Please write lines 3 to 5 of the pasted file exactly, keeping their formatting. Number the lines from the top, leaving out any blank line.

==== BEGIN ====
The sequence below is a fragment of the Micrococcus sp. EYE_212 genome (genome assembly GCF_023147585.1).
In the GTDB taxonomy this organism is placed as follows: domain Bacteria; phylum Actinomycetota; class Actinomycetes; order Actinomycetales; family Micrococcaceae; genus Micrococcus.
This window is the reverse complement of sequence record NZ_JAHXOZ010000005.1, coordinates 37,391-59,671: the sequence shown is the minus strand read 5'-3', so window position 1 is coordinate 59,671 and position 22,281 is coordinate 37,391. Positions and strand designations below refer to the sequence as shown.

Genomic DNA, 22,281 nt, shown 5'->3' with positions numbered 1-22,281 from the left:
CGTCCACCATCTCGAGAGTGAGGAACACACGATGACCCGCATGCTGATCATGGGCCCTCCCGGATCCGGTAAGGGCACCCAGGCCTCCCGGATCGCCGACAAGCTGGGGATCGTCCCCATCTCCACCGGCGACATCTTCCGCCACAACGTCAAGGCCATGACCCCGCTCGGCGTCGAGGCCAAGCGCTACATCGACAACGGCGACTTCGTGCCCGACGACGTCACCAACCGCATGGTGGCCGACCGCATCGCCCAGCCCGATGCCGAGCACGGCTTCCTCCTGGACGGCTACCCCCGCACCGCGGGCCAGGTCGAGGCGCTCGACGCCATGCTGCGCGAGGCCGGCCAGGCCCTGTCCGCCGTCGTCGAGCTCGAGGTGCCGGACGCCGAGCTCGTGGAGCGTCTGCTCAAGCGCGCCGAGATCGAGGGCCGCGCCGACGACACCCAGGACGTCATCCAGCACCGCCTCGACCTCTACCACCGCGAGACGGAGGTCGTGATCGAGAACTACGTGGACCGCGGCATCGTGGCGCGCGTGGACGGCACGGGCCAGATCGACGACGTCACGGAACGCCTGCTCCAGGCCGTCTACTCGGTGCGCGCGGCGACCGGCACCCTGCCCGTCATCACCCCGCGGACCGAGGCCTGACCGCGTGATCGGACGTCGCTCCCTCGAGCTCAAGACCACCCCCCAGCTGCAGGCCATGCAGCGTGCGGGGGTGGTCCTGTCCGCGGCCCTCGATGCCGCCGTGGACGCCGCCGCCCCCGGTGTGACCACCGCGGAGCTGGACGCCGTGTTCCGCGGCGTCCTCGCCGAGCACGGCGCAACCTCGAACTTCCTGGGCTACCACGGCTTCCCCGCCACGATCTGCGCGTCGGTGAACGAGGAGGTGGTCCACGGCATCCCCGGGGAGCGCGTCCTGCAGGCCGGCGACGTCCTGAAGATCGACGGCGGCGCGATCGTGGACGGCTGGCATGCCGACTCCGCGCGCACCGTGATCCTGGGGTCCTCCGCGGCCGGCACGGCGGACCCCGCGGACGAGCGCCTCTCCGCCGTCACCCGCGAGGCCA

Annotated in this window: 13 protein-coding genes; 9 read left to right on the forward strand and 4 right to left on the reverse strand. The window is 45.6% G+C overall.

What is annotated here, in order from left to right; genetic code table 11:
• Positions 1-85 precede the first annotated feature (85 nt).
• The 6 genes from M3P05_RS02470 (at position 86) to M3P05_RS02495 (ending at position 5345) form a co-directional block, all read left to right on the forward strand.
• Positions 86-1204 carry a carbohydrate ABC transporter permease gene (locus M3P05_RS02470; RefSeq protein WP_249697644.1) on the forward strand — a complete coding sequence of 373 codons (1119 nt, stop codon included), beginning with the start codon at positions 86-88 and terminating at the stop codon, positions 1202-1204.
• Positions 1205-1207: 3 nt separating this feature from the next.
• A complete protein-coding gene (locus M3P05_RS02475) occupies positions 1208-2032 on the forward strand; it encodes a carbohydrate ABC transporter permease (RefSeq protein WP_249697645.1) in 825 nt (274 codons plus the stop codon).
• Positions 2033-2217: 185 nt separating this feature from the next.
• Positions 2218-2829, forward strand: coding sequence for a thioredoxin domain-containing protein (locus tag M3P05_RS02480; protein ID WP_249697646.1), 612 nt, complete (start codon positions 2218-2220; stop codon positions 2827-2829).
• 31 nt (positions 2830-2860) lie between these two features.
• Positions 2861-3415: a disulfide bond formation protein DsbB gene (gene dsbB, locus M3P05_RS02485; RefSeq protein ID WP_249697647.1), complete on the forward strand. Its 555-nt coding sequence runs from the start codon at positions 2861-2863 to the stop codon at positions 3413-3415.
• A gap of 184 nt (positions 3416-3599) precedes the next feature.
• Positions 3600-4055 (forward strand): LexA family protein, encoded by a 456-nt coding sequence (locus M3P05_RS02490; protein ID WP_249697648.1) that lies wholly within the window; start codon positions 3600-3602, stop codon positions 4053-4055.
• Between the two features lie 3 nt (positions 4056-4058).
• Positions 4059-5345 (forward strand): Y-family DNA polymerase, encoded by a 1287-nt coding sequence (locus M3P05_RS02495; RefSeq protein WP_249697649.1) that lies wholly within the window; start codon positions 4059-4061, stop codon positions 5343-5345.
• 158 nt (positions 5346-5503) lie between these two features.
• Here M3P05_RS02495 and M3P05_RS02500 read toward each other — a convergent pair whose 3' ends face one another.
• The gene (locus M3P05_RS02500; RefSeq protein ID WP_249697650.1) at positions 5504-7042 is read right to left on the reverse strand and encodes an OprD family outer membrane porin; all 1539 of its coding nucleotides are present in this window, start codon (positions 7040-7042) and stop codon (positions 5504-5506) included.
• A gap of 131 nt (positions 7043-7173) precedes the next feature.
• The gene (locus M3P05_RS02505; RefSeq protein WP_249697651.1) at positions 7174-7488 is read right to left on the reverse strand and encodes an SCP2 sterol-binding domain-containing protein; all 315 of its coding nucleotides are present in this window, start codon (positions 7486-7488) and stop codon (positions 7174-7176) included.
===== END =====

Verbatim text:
This window is the reverse complement of sequence record NZ_JAHXOZ010000005.1, coordinates 37,391-59,671: the sequence shown is the minus strand read 5'-3', so window position 1 is coordinate 59,671 and position 22,281 is coordinate 37,391. Positions and strand designations below refer to the sequence as shown.

Genomic DNA, 22,281 nt, shown 5'->3' with positions numbered 1-22,281 from the left:
CGTCCACCATCTCGAGAGTGAGGAACACACGATGACCCGCATGCTGATCATGGGCCCTCCCGGATCCGGTAAGGGCACCCAGGCCTCCCGGATCGCCGACAAGCTGGGGATCGTCCCCATCTCCACCGGCGACATCTTCCGCCACAACGTCAAGGCCATGACCCCGCTCGGCGTCGAGGCCAAGCGCTACATCGACAACGGCGACTTCGTGCCCGACGACGTCACCAACCGCATGGTGGCCGACCGCATCGCCCAGCCCGATGCCGAGCACGGCTTCCTCCTGGACGGCTACCCCCGCACCGCGGGCCAGGTCGAGGCGCTCGACGCCATGCTGCGCGAGGCCGGCCAGGCCCTGTCCGCCGTCGTCGAGCTCGAGGTGCCGGACGCCGAGCTCGTGGAGCGTCTGCTCAAGCGCGCCGAGATCGAGGGCCGCGCCGACGACACCCAGGACGTCATCCAGCACCGCCTCGACCTCTACCACCGCGAGACGGAGGTCGTGATCGAGAACTACGTGGACCGCGGCATCGTGGCGCGCGTGGACGGCACGGGCCAGATCGACGACGTCACGGAACGCCTGCTCCAGGCCGTCTACTCGGTGCGCGCGGCGACCGGCACCCTGCCCGTCATCACCCCGCGGACCGAGGCCTGACCGCGTGATCGGACGTCGCTCCCTCGAGCTCAAGACCACCCCCCAGCTGCAGGCCATGCAGCGTGCGGGGGTGGTCCTGTCCGCGGCCCTCGATGCCGCCGTGGACGCCGCCGCCCCCGGTGTGACCACCGCGGAGCTGGACGCCGTGTTCCGCGGCGTCCTCGCCGAGCACGGCGCAACCTCGAACTTCCTGGGCTACCACGGCTTCCCCGCCACGATCTGCGCGTCGGTGAACGAGGAGGTGGTCCACGGCATCCCCGGGGAGCGCGTCCTGCAGGCCGGCGACGTCCTGAAGATCGACGGCGGCGCGATCGTGGACGGCTGGCATGCCGACTCCGCGCGCACCGTGATCCTGGGGTCCTCCGCGGCCGGCACGGCGGACCCCGCGGACGAGCGCCTCTCCGCCGTCACCCGCGAGGCCA